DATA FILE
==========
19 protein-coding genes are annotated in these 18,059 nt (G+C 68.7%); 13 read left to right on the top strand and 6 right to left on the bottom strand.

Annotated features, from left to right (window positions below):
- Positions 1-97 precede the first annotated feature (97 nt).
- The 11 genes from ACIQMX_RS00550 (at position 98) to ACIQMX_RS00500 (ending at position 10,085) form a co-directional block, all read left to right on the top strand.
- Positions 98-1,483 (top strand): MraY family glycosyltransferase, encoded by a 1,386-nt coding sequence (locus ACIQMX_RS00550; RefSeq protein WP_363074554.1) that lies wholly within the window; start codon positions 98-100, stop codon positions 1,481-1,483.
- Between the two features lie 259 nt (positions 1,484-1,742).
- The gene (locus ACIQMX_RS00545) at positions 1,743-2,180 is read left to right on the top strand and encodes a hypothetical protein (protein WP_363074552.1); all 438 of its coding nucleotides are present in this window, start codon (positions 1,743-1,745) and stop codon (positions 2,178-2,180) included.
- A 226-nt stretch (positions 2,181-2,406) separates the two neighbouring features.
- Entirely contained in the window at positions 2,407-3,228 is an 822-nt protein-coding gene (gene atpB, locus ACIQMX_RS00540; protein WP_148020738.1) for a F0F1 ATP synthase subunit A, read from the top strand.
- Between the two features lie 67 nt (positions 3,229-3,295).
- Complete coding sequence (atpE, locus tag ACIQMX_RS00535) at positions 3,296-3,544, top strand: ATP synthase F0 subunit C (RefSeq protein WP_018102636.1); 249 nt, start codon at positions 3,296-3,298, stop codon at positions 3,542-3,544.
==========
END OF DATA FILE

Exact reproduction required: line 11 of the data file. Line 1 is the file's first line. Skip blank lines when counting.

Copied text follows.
- Complete coding sequence (atpE, locus tag ACIQMX_RS00535) at positions 3,296-3,544, top strand: ATP synthase F0 subunit C (RefSeq protein WP_018102636.1); 249 nt, start codon at positions 3,296-3,298, stop codon at positions 3,542-3,544.